FOAI & Addleshaw Goddard: Scottish firms positive about business volume but feel the pressure of rising inflation
Scottish businesses have positive expectations for activity levels, employment and turnover according to the latest Addleshaw Goddard Scottish Business Monitor report, but also report that inflationary pressure and supply chain issues pose challenges in the year ahead.
The report, which surveyed 500 firms in April from across the economy, revealed that all sectors of the Scottish economy recorded large and positive net balances for their volume of business in the first quarter of 2022, with this positivity expected to continue over the next six months.
Overall business sentiment remained positive, with all core indicators, except export activity, remaining optimistic. The rise in business volumes was matched in expectations for the levels of both employment and turnover in the coming six months.
However, the report, produced in partnership with the University of Strathclyde’s Fraser of Allander Institute, illustrated that the growing impact of inflationary pressure and supply chain issues is expected to have a marked effect on businesses, with more than one-third expecting to reduce operations due to higher energy prices, up from one-fifth in the last three months of 2021.
Businesses in the wholesale & retail (48%) and transport and storage (47%) sectors had the highest share of firms expecting to reduce operations due to energy prices.
The most common concerns among businesses for the rest of 2022 are the costs of energy (91%), the price of inputs (86%), and the availability of inputs (81%) and new staff (81%).
More than half of all businesses are finding it difficult to source goods and services. The transport & storage sector had the highest share of businesses reporting difficulties (77%), followed by 2 in 3 firms in the accommodation & food services sector.
And almost 90% of businesses expect their prices to increase more than normal over the next year, including every single accommodation and food service firm surveyed.
Staffing remains a source of concern for businesses, with both the cost and availability of employees proving a challenge. Across the Scottish economy, a lack of required skills and experience was the most commonly reported factor making filling vacancies difficult (76%), followed by a lack of applications (69%) and wage expectations (56%).
The report has also highlighted a lack of supply in the UK and the price of goods and services were the most common factors causing supply chain difficulties, with only 7% of businesses finding it easy to source goods and services.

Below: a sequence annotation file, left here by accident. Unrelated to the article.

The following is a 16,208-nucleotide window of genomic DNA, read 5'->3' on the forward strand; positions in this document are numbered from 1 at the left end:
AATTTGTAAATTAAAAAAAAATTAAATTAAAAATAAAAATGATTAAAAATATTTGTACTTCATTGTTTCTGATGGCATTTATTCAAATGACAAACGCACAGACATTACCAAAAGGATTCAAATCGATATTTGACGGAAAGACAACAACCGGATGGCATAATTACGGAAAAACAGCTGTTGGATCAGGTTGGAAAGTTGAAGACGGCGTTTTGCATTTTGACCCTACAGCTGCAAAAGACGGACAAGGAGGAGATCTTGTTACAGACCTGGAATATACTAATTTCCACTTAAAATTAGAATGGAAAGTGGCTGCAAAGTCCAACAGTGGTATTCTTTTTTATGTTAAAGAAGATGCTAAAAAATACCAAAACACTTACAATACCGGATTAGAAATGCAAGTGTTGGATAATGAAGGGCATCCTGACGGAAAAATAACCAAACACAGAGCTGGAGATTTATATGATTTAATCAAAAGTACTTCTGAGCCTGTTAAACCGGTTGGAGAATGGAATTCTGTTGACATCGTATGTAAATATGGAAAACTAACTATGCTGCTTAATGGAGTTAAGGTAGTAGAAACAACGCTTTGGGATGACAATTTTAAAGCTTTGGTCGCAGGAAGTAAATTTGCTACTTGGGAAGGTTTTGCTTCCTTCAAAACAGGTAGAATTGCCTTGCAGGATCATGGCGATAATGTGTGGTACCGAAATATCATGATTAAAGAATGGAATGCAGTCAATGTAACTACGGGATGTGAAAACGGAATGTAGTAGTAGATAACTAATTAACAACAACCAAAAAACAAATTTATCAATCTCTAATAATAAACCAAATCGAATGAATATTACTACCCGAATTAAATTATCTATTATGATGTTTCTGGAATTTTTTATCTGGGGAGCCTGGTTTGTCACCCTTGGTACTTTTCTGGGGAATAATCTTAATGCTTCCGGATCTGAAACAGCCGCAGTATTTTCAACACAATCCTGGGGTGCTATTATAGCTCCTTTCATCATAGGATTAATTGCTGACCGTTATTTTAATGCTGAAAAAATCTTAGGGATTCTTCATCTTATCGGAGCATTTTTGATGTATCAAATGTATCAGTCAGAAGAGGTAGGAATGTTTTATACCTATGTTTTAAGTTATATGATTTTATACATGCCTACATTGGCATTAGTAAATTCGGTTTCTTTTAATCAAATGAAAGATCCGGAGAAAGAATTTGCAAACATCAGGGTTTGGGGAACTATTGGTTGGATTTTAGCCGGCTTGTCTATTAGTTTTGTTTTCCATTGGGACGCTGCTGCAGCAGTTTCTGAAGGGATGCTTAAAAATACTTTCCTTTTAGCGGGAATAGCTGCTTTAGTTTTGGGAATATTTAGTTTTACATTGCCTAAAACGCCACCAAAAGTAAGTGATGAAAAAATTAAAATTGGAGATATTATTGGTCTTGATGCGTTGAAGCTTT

Businesses have also indicated that the main cost drivers for firms over the coming six months are expected to come from rising energy prices and total employee costs.
At the same time, a total of 95% of firms in the construction sector expect their prices to increase, followed by 90% of firms in the professional, scientific and technical sector. Similarly, of the firms reporting they currently had vacancies to fill, 84% reported they were finding them difficult or very difficult to fill, while 1 in 4 firms are finding it difficult or very difficult to retain current staff.
Mairi Spowage, director of the Fraser of Allander Institute, said: “Businesses continued to be optimistic in the first quarter of the year despite increasing concerns over inflation and supply chain pressures.
“However, there has been an increase in the number of firms that expect to reduce operations this year due to higher energy bills, with businesses in the retail and transport sectors particularly impacted by the ongoing hikes in energy prices.
“Due to global supply chain issues, Scottish businesses are also finding it hard to source the goods and services that they need and firms are facing higher prices for their inputs. Attracting and retaining talent remain key challenges for Scottish firms, particularly those in hospitality, as skills mismatches continue to make it difficult to fill vacancies.
“It will be interesting to see how inflationary pressures weigh on business sentiment as the year goes on.”
Suzanne Moir, partner and specialist in Energy & Transport at Addleshaw Goddard, added: “The overall positivity shown in this report is good news and reflects what we are seeing and hearing from our own clients and contacts in all sectors of the Scottish economy. Businesses are adapting despite a combination of challenges, demonstrating both the resilience and innovation of these businesses.
“However the impact of rising prices, particularly in relation to energy, can be felt in all areas of our personal and business lives. The consequences of these price rises are already being felt, however one byproduct will undoubtedly be an acceleration of the energy transition. All businesses, not only those operating in the energy sector, are being driven to seek new ways to generate power and reduce their energy consumption both to combat rising prices and play their part in the move to net zero.
“All sectors of the economy are also operating in a competitive market for employees, particularly as the report has identified a gap in the number of candidates with the skills and experience required. Salary is one aspect of the equation, as is supporting people to be the best they can be in a flexible, collaborative environment, with interesting work. That can be a real differentiator along with fair remuneration and providing that balance to attract and retain the right people is a challenge that all businesses face.”